Prosecco, Figs and Serendipity
It was serendipity that escorted us to the cantina, er, farm last year while traveling in the Veneto. It was early afternoon on a brilliantly hot day in early summer and we were leisurely driving in our rented Fiat to Asolo after visiting Villa Barbaro, the magnificent 17th century Palladian estate in Maser.
In addition to me, our small group consisted of my wife and intrepid traveling companion, Julie, our son Douglas and wife Heather, and we were ready for a rest break. With the exception of some figs that we had helped ourselves to earlier from a huge fig tree at the side of the road in a wild, uncultivated field, we really hadn’t had anything of substance to eat or drink since breakfast. However, we had the address of a restaurant in Asolo where we planned to have dinner that evening.
About 10 km outside of Asolo, we spotted a small sign on the opposite side of the road indicating a “cantina” with wine for sale. Since it was too late for lunch and too early for dinner, we quickly decided it would be refreshing to stop and have a glass of wine before dinner in Asolo. We slowed down, made a U-turn, turned onto a dirt road at the cantina sign, and drove up a hill.
The “cantina” turned out to be a rustic farmhouse rather than the "Napa-style" boutique winery we anticipated. We pulled to a stop at the end of the driveway in front of the farmhouse. A lady appeared at the window above and we called out to her in our best Italian that we wanted to buy some wine. She came downstairs and we introduced ourselves and that we were visitors from the U.S. While she spoke no English and we spoke only halting Italian, we managed to get along just fine. She was shy, soft-spoken and appeared to be fascinated by us as if though we were friendly visitors from another planet. She probably doesn't get many foreign visitors to her “cantina.”
She then led us into her house, down some steps and through a door that opened into a very unassuming cellar packed with an accumulation of farm equipment and work tools. However, there was a collection of wine bottles stacked neatly in home-made wooden wine racks along the interior wall of the room. None of the bottles had labels but she knew what was what. There was some Prosecco, Pinot Bianco, Merlot and perhaps another red wine. It was hard to understand everything she said but she was obviously proud of the wines.
We bought three bottles of the Prosecco and three of the Merlot. The total came to 18 Euros or 3 Euros each. We had not yet tasted the wines so whether this was a bargain or not was yet to be determined.
By now we were all having such a good time that we asked if we could sit outside at the small wooden table with a few chairs on the patio and drink some of our newly purchased wine. While obviously surprised, she responded positively and went upstairs to retrieve some stemless wine glasses while we retrieved some figs from the car that we had picked earlier in the day .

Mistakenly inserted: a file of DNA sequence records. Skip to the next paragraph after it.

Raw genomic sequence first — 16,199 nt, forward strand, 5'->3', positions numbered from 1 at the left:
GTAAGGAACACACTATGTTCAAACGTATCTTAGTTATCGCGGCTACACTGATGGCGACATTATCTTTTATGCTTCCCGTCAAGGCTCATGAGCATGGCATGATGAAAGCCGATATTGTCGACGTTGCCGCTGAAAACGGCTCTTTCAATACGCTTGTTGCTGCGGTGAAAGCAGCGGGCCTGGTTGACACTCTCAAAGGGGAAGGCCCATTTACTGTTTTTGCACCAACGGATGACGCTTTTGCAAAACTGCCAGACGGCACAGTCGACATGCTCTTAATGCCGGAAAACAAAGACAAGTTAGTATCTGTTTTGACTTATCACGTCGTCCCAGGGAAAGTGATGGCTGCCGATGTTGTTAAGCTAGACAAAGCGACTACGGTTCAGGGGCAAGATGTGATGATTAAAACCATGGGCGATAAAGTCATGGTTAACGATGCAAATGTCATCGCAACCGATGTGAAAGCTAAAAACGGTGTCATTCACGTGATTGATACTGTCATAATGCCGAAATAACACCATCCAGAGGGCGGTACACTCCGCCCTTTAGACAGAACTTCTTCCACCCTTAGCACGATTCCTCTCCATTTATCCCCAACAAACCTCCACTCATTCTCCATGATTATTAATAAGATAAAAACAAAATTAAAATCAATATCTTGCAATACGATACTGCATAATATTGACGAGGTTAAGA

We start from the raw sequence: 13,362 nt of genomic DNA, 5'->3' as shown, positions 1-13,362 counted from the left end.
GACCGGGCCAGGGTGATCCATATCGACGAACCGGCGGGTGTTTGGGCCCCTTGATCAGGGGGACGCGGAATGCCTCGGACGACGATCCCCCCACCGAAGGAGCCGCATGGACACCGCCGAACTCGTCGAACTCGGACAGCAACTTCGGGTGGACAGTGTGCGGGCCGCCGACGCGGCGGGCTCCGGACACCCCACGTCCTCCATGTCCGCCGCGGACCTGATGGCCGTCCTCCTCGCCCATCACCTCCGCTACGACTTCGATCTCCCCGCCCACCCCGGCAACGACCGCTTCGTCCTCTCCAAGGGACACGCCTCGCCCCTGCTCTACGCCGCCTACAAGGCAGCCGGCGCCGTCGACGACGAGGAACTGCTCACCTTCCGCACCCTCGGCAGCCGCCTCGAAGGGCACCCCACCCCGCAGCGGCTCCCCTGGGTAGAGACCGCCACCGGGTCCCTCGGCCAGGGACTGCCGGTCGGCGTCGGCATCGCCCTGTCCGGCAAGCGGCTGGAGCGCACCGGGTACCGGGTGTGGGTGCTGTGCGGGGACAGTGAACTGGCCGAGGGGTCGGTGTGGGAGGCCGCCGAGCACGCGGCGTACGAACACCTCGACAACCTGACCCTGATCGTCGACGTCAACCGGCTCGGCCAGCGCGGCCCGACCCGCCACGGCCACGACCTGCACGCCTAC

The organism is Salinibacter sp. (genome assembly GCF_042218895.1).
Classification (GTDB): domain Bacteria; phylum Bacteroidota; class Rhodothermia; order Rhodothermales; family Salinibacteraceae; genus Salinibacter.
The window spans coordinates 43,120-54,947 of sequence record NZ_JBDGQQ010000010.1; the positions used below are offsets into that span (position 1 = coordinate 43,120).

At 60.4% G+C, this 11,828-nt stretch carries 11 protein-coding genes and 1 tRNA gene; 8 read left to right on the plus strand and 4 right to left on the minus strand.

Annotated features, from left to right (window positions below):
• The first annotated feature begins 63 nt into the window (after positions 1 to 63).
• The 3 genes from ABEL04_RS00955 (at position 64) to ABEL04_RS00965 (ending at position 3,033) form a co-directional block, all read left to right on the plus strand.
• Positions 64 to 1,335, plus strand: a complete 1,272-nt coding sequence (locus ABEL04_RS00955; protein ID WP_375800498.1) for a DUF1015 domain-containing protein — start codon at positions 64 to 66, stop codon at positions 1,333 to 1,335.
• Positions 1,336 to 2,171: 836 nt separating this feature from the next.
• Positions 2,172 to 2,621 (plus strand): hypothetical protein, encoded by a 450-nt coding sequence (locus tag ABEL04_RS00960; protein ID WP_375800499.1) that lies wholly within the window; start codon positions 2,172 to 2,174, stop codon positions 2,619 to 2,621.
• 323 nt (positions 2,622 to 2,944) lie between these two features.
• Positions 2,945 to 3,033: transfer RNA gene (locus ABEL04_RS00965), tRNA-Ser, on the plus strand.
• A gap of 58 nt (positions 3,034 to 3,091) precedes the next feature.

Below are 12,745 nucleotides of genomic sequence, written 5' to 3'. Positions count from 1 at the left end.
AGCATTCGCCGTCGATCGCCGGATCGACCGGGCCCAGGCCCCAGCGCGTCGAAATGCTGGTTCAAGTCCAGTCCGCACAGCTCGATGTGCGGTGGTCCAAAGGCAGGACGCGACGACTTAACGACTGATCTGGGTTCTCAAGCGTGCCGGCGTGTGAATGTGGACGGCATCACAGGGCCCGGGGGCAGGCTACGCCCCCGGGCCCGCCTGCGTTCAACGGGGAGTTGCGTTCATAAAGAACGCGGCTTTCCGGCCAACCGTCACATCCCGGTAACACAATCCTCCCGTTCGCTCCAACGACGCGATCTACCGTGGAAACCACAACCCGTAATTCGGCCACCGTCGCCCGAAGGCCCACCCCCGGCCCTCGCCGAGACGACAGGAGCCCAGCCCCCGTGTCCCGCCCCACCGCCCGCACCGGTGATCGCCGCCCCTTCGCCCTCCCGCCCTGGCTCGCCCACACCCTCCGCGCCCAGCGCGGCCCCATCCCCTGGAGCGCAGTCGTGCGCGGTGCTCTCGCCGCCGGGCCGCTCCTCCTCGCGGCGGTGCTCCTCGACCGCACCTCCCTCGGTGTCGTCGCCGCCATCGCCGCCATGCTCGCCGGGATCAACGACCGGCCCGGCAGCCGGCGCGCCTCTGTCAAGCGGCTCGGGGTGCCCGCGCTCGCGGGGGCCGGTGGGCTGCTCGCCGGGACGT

Although it was at room temperature, we uncapped the bottle of Prosecco, poured it into our glasses and proceeded to drink. It was actually quite good with pleasant aromas, refined bubbles, a citrusy, fruity taste and good acidity making for a nice finish. While no one would confuse it with a top-drawer Prosecco from a premier producer, this unpretentious Prosecco had good varietal characteristics and, more importantly, perfectly fit the occasion.
We drank, talked, laughed, ate and drank some more. We also tried unsuccessfully to engage the farm cat that stood a discreet distance from us but it was content to simply watch us. The bottle of Prosecco seemed to empty itself so we opened another bottle and drank and laughed some more.
Our hostess got into the spirit of things and brought us a bowl of fresh peaches and some blackberries to go with the Prosecco and our figs. We ate the fruit and toasted our good fortune, enjoying the golden idleness of a summer afternoon in the Veneto. Douglas managed to take plenty of pictures of the event – in fact, a picture of me at the table with a bottle of wine and looking like I’m having perhaps a little too much fun graces the top of my website homepage. To the right is a picture of the farmhouse with the small table and chairs where we had lunch in the shade of the portico.
As the afternon shadows lengthened, it seemed time to move on. While it was only a short drive to Asolo we wanted to get there in time to participate in the evening passagiata as well as see a few local sites such as Asolo’s town center, Piazza Maggiore, before sitting down to dinner. We reluctantly said good-bye to our hostess along with kisses and sincere thanks for her hospitality. We carefully packed our remaining bottles of wine in the car, piled in and then cautiously drove to Asolo.
We had a wonderful afternoon – not what one would call particularly exciting but relaxing, interesting and informative in that we had a chance to soak up some local culture in a truly unique setting. We couldn’t think of a better way to spend a leisurely afternoon. While it was entirely unplanned, it remains one of the most enjoyable memories of our time in the Veneto.
This is the type of serendipitous encounter that makes travel in Italy so fascinating. Such chance encounters are a fascinating and exhilarating alternative to the anonymity of everyday travel, especially with tightly-scripted tour groups. If you have even a limited sense of adventure, are willing to experiment and take some chances in traveling off the well-trod path, you can be sure to experience something new and engaging in the most unexpected places.
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